\[\delta_i = \bigg\lvert Y_d(i+1, j, k) - Y_d(i, j, k) \bigg\rvert \\ \delta_j = \bigg\lvert Y_d(i, j+1, k) - Y_d(i, j, k) \bigg\rvert \\ \delta_k = \bigg\lvert Y_d(i, j, k+1) - Y_d(i, j, k) \bigg\rvert\]

Total Variation for Three-Dimensional Signal

The final cost function in the paper is then exactly the same as we described above in \(\eqref{eq:full-cost-with-tv}\):

\[\Delta(X,Y) = {\Delta}_{MSE}(X,Y) + \lambda {\Delta}_{MSE}(Y)\]

where, \(X\) is our training image.

Constructing model parameters differently

We now modify the code to handle multiple training images. So far, we have been recreating a new PlenoxelModel instance for every training cycle. The reason is that the parameters to optimise vary per cycle, depending upon which stochastic sample of rays we select. The recommended way to vary parameters in a model is to mark a subset of the parameters we want to freeze, as requires_grad=False, and this is what we do. All the voxels in the world are considered as parameters by default. For each training scene, we decide which voxels intersect with our viewing rays, and mark those as requiring gradient propagation. We simply set requires_grad=True for the voxels which should be considered for updates, and set it to False for the others. See modify_grad() for how this done.

Notes on the Reconstruction

Initial values are important. Random values of the spherical harmonic coefficients were initially between 0 and 1. That gave the reconstruction below. From certain angles, the reconstruction does not look like a cube, or only partially like one.

The pictures below compare the reconstruction with the actual ground truth, when the initial values are skewed to be only positive.

Crude Reconstruction of CubeOriginal Cube

Changing the initial random values to between -1 and 1, gives us the following, much improved reconstructions:

Cube Reconstruction using good initial valuesOriginal Cube

These are training scenes from the first three epochs:

Cube Reconstruction training steps

More epochs and training images are obviously needed. The paper mentions running 12800 batches before it converges sufficiently.

Parallelising Volumetric Calculations using PyTorch

One of the issues faced with the current code is that it is very slow. A single training image, which includes calculation of the intersecting voxels, loss calculations, and the single optimisation step, takes about 42 seconds. The paper implements a CUDA-based volumetric renderer, and this is an interesting project we might consider tackling at some point from scratch. We could have either used Pathos or PyTorch’s multiprocessing library. Unfortunately, PyTorch cannot perform distributed gradient propagation (there is an experimental feature for it, but we haven’t tried it), so we ended up using Pathos. It will probably more effective if the volumetric calculations are more intensive; currently, the distributed version takes longer than the serial version.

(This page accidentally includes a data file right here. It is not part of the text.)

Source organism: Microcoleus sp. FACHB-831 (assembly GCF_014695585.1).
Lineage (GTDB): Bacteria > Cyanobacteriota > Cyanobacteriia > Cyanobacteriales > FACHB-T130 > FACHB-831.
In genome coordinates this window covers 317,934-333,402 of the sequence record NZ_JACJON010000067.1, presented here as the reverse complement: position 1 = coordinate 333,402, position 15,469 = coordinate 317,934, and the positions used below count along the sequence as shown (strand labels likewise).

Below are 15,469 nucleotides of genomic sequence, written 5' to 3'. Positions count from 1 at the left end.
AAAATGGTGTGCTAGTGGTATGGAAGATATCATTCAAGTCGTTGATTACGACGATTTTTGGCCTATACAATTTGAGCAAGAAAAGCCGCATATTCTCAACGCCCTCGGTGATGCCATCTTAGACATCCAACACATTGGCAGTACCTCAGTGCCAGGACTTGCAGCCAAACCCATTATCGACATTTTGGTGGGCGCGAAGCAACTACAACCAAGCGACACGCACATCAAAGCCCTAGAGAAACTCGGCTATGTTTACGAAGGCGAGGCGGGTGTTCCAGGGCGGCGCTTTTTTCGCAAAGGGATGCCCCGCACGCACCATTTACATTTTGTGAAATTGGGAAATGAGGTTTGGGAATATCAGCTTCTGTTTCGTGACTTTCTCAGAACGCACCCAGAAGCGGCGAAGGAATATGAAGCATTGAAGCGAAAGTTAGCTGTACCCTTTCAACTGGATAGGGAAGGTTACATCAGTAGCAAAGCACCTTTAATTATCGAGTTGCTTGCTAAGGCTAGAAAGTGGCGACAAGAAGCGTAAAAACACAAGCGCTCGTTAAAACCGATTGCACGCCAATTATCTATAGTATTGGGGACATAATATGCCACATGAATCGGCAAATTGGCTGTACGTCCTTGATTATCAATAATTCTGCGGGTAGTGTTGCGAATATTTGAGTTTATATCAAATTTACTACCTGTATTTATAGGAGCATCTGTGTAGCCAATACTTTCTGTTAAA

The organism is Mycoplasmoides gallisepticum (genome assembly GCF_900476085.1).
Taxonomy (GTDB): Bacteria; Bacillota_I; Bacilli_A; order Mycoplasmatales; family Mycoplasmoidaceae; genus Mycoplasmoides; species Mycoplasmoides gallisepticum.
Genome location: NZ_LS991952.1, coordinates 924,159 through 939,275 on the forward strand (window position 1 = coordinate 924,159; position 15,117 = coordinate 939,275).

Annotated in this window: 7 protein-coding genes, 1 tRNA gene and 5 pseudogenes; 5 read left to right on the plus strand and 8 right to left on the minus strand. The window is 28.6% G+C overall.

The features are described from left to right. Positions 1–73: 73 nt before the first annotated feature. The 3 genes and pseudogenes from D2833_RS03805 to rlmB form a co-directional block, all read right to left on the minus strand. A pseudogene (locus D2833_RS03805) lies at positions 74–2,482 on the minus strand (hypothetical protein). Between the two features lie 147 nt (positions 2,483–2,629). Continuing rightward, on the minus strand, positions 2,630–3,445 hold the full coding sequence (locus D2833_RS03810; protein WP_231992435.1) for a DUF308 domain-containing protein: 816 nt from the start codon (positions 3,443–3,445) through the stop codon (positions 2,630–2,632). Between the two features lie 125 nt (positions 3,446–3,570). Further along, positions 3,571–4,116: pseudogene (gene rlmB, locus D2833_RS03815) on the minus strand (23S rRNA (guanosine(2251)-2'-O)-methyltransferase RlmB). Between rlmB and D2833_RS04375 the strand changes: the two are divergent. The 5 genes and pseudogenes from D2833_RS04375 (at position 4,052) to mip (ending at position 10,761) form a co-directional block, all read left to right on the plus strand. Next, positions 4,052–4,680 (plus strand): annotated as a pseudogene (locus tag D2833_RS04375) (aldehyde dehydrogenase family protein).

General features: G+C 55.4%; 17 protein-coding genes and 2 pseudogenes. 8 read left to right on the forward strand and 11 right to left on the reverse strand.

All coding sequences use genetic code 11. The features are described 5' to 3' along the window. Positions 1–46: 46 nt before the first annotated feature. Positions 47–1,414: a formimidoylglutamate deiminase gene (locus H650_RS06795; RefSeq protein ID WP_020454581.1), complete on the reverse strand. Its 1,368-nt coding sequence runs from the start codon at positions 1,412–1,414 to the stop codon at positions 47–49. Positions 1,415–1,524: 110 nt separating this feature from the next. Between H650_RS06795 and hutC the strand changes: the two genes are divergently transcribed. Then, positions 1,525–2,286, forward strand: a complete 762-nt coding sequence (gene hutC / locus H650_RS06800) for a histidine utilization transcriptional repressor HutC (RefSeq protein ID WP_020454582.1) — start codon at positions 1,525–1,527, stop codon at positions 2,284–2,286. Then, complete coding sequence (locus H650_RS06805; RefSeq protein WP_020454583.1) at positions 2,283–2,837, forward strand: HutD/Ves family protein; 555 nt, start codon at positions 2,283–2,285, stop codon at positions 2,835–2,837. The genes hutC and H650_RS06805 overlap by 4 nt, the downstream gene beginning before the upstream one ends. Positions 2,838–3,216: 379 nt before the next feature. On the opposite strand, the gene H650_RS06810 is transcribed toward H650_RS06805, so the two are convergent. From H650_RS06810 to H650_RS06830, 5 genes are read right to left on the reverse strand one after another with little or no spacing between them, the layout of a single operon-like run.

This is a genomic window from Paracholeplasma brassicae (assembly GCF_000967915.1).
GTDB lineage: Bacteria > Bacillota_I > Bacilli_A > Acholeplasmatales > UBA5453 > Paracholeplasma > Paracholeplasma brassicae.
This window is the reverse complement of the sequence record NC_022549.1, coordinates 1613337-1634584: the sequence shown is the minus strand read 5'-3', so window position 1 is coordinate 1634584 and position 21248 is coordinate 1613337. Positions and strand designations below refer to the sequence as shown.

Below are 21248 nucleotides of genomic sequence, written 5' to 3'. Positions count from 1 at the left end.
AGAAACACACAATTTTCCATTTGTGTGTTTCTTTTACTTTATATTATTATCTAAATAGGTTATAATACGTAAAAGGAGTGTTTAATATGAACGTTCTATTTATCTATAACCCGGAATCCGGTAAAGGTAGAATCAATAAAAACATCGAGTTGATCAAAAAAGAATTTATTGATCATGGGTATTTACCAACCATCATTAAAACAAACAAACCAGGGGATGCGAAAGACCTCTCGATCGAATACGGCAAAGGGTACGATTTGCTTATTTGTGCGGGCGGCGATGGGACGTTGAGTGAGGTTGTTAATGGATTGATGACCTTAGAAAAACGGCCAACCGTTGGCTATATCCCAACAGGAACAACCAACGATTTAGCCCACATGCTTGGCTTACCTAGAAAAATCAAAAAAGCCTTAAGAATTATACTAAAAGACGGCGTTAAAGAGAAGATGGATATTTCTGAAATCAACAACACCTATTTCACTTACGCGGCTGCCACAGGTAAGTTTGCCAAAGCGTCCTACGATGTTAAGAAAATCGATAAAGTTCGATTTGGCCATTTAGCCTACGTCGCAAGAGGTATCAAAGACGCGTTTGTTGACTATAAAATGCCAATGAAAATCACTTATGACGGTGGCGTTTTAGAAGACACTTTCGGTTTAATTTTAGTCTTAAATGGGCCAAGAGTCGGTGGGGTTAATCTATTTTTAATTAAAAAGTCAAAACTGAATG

Look at render_parallel() to see how Pathos is used.

Debugging Out of Memory issues

One of the issues we faced was accidentally retaining the entire computational graph after each loss calculation. Appending losses to an array as-is, retains a reference to the graph, which can continue holding more than 1 GB of memory, causing the OS to terminate the Python process somewhere in the 3rd epoch.

Memory Profiler makes it very easy to track incremental per-line memory allocation, and track down such issues.

Here is an example screenshot of the library output running:

memory-profiler output

Furthermore, user ptrblck says this:

“If you are seeing an increased memory usage of 10GB in each iteration, you are most likely storing the computation graph accidentally by e.g. appending the loss (without detaching it) to a list etc.”


We have incorporated Total Variance regularisation in our implementation of the paper, and implemented a proper training schedule using multiple training images. The reconstructions are crude, but they demonstrate how the spherical harmonics can be learned and varied from different angles. There are a few more details that we will need to address in a sequel, specifically:


tags: Machine Learning - PyTorch - Programming - Neural Radiance Fields - Machine Vision